Bill eliminating drop boxes, banning ranked-choice voting passes Iowa House

The bill would also create a voter registration database program to verify the state's 2.2 million voters.
A ballot drop box

(The Center Square) - A bill that would eliminate ballot drop boxes and ban ranked-choice voting passed the Iowa House of Representatives on Tuesday.

House File 2610 shortens the time absentee ballots can be received in county election offices from when polls close on election day to 5 p.m. on the day before the election.

Rep. Amy Nielsen, D-North Liberty, said the bill would suppress voter turnout.

"I've got numbers from the secretary of state," Nielsen said during the floor debate. "Three thousand voters turned in their absentee ballots on election day in 2022. After this bill is implemented, those 3,000 people would not be able to cast their vote. In 2022, 13,883 Iowans voted by drop box. After this bill is implemented, those votes will not be counted."

Rep. Bobby Kaufmann, R-Wilton, said Iowa residents have 504 hours to vote if the bill passes.

"Anyone can vote in that timeframe," he said.

Kaufmann, the bill's sponsor, said he banned drop boxes because some were found in an alley and in a Hy-Vee store.

"That is not secure, and I'm sorry that some of my friends on the left don't trust the USPS," Kaufmann said. "I am not a conspiracy theorist. I do."

The bill would require counties to purchase new absentee ballot envelopes, according to its fiscal note. Based on previous elections, the new envelopes would cost $800,000 in presidential election years and $286,000 in midterm elections.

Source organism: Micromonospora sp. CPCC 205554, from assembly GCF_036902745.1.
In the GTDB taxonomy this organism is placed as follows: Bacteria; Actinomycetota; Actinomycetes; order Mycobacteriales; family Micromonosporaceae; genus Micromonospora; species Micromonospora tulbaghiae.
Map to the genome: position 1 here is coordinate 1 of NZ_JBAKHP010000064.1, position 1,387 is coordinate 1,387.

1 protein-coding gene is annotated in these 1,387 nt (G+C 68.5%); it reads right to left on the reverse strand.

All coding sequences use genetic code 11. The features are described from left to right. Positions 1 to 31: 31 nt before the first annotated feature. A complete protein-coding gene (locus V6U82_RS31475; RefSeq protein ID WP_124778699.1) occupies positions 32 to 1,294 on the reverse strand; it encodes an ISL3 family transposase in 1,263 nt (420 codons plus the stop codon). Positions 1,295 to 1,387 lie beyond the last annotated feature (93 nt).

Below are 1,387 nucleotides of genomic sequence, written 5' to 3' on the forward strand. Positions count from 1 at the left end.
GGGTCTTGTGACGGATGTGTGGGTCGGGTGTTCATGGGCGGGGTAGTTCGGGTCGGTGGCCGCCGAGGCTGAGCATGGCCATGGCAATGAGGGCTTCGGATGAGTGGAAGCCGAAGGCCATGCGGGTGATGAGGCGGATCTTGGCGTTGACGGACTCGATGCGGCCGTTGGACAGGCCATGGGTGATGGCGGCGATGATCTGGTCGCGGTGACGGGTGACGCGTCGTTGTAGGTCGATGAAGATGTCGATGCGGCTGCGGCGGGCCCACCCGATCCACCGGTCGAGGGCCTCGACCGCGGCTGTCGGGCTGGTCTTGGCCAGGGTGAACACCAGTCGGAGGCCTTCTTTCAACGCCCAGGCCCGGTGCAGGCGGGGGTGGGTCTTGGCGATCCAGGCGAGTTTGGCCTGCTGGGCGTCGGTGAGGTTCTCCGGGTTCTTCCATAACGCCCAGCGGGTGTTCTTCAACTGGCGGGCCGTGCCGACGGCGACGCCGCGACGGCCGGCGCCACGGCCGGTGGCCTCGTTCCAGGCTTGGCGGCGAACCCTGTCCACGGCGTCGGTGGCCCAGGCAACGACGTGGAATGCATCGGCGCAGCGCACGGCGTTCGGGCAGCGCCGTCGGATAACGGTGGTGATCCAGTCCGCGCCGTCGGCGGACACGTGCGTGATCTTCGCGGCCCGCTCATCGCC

The bill would also create a voter registration database program to verify the state's 2.2 million voters. The two-year pilot program would increase the secretary of state's costs by about $135,000 and $356,000 for each year of the program, according to the state's fiscal note.

The bill passed 61 to 35, with four members not voting or absent.

The legislation now moves to the Senate, which is also considering a companion bill. Senate File 2380, previously Senate Study Bill 3161, was approved by a committee last month.

Sen. Janice Weiner, D-Iowa City, asked during a subcommittee meeting on the bill that at least one drop box be allowed in each county and said she believes the drop boxes are more secure than mailboxes.

"They are extremely secure and they help a lot of Iowans," Weiner said. "They help a lot of people who may have a disability and don't want to get out their vehicle. They help a lot of folks who may have a little kid or who are not well or just older Iowans who don't want to have to get out and go into the auditor's office."